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Currently only Chalmers’ Biographical Dictionary is indexed, terms are not stemmed, and diacritical marks are retained.

author of a Dictionary once in much reputation, was born in Northamptonshire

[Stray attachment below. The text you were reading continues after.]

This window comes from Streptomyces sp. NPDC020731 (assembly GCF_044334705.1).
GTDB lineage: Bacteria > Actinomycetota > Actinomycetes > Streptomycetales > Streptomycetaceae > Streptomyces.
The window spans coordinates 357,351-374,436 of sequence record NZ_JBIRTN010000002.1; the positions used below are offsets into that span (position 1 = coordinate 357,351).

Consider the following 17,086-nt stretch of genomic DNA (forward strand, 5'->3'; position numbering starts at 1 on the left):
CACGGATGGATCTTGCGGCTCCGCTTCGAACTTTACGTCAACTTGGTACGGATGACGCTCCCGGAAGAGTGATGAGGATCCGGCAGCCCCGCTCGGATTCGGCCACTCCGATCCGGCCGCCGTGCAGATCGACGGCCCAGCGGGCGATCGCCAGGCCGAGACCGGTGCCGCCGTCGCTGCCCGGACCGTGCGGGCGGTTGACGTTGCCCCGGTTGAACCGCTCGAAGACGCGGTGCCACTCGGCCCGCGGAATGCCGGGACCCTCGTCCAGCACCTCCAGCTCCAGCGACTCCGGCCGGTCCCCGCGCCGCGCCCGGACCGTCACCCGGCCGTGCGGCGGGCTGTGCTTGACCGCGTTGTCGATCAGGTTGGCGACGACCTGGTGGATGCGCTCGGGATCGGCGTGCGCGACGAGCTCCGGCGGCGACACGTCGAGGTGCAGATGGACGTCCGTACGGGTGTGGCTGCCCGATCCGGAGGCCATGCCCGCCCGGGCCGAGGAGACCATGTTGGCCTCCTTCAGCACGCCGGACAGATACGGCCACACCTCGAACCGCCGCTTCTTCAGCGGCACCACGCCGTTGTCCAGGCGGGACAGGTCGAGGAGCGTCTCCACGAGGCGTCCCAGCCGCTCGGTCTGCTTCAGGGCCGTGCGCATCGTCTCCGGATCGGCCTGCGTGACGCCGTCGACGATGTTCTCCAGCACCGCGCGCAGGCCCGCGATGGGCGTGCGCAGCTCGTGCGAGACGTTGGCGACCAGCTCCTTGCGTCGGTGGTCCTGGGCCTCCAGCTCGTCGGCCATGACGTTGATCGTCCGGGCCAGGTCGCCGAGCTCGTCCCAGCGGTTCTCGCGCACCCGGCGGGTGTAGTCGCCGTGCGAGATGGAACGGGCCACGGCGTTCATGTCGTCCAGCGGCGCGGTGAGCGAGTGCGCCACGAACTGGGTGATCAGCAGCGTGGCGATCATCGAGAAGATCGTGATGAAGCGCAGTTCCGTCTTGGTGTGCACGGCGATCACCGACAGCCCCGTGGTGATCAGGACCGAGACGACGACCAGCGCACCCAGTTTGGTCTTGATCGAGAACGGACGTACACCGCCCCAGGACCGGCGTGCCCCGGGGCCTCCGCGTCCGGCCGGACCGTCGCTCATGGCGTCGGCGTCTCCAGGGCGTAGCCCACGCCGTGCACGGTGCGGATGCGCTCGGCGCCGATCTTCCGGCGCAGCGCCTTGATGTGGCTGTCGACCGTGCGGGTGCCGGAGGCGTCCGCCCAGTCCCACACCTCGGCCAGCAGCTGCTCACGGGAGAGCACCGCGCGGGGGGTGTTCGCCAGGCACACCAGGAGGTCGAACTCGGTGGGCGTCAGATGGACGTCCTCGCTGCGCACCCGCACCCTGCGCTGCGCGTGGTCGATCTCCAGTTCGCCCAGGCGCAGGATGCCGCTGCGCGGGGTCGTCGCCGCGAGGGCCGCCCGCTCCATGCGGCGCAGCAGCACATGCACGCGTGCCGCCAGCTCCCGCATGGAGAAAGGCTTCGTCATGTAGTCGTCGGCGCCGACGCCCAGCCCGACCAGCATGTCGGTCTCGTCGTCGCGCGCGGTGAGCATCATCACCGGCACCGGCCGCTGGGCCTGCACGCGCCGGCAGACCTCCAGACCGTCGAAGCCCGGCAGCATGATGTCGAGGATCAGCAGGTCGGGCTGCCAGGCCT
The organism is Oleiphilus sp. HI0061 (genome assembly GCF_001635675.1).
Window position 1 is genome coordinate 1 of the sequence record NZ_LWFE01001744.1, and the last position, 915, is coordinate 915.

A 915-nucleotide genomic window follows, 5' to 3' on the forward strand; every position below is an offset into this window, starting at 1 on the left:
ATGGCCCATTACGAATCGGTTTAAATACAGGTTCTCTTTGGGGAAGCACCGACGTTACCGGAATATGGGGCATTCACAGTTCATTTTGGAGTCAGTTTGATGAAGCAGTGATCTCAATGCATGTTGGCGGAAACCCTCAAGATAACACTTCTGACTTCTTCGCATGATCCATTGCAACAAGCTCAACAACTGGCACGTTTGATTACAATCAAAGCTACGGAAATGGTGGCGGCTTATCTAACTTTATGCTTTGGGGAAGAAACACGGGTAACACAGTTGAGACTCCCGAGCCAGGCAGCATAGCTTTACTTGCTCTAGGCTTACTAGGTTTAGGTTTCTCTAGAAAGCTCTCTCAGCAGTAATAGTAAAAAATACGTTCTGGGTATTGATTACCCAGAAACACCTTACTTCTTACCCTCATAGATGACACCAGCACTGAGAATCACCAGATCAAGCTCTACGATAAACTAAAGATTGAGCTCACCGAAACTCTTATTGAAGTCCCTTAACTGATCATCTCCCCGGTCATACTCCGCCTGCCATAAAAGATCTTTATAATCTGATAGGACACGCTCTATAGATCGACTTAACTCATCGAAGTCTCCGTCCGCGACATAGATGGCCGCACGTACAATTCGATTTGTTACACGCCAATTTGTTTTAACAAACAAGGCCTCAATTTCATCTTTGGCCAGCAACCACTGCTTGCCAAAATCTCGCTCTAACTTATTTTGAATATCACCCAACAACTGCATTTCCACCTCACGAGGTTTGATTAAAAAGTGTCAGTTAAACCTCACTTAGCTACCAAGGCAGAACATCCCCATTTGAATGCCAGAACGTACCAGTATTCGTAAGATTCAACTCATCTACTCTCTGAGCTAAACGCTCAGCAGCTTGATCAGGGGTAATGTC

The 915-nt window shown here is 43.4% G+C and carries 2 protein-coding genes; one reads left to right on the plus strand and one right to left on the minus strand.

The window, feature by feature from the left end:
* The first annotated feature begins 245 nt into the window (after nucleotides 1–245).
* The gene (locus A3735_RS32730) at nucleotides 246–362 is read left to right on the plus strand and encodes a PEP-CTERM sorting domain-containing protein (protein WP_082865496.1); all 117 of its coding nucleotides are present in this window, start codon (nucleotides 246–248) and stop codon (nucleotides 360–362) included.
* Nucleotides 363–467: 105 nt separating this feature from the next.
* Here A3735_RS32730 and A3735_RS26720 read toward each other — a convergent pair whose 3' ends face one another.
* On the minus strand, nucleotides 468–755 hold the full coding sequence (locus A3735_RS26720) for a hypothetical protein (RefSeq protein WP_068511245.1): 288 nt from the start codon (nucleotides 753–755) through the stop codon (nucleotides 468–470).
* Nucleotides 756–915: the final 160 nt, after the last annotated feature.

, author of a Dictionary once in much reputation, was born in Northamptonshire about 1640. Towards the end of 1658, he was entered of Magdalencollege, in Oxford, but left it without taking a degree; and retiring to London, taught Latin there to youths, and English to foreigners, about 1663, with good success in Russel-street, near Covent-garden, and at length became one of the ushers in merchant-taylors’ school. But being there guilty of some offence, he was forced to withdraw into Ireland, from whence he never returned. He was, says Wood, a curious and critical person in the English and Latin tongues, did much good in his profession, and wrote several useful and necessary books for the instruction of beginners. The titles of them are as follows: 1. “The Complete English Schoolmaster or, the most natural and easy method of spelling and reading English, according to the present proper pronunciation of the language in Oxford and London, &c.” Lond. 1674, 8vo. 3. “The newest, plainest, and shortest Short-hand; containing, first, a brief account of the short-hand already extant, with their alphabets and fundamental rules. Secondly, a plain and easy method for beginners, less burdensome to the memory than any other. Thirdly, a v new invention for contracting words, with special rules for contracting sentences, and other ingenious fancies, &c.” Lond. 1674, 8vo. 3. “Nolens Volens or, you shall make Latin, whether you will or no; containing the plainest directions that have been yet given upon that subject,” Lond. 1675, 8vo. With it is printed: 4. “The Youth’s visible Bible, being an alphabetical collection (from the whole Bible) of such general heads as were judged most capable of Hieroglyphics; illustrated with twenty-four copper-plates, &c.” 5. “An English Dictionary, explaining the difficult terms that are used in divinity, husbandry, physic, philosophy, law, navigation, mathematics, and other arts and sciences,” Lond. 1676, 8vo, reprinted several times since. 6. “A Dictionary, English-Latin, and Latin-English; containing all things necessary for the translating of either language into the other,” Lond. 1677, 4to, reprinted several times in 8vo; the 12th edition was in 1730. 7. “The most natural and easy Method of learning Latin, by comparing it with English: Together with the Holy History of Scripture-War, or the sacred art military, c.” Lond. 1677, 8vo. 8. “The Harmony of the Four Evangelists, in a metrical paraphrase on the history of our Lord and Saviour Jesus Christ,” Lond. 1679, 8vo, reprinted afterwards. 9. “The Young Scholar’s best Companion: or an exact guide or directory for children and youth, from the A B C, to the Latin Grammar, comprehending the whole body of the English learning, &c.” Lond. 12mo. Cole’s Dictionary continued to be a schoolbook in very general use, for some time after the publication of Ainswdrth’s Thesaurus. But it has fallen almost into total neglect, since other abridgments of Ainsworth have appeared, by Young, Thomas, and other persons. The men, however, who have been benefactors to the cause of learning, ought to be remembered with graiitude, though their writings may happen to be superseded by more perfeet productions. It is no small point of honour to be the means of paving the way for superior works.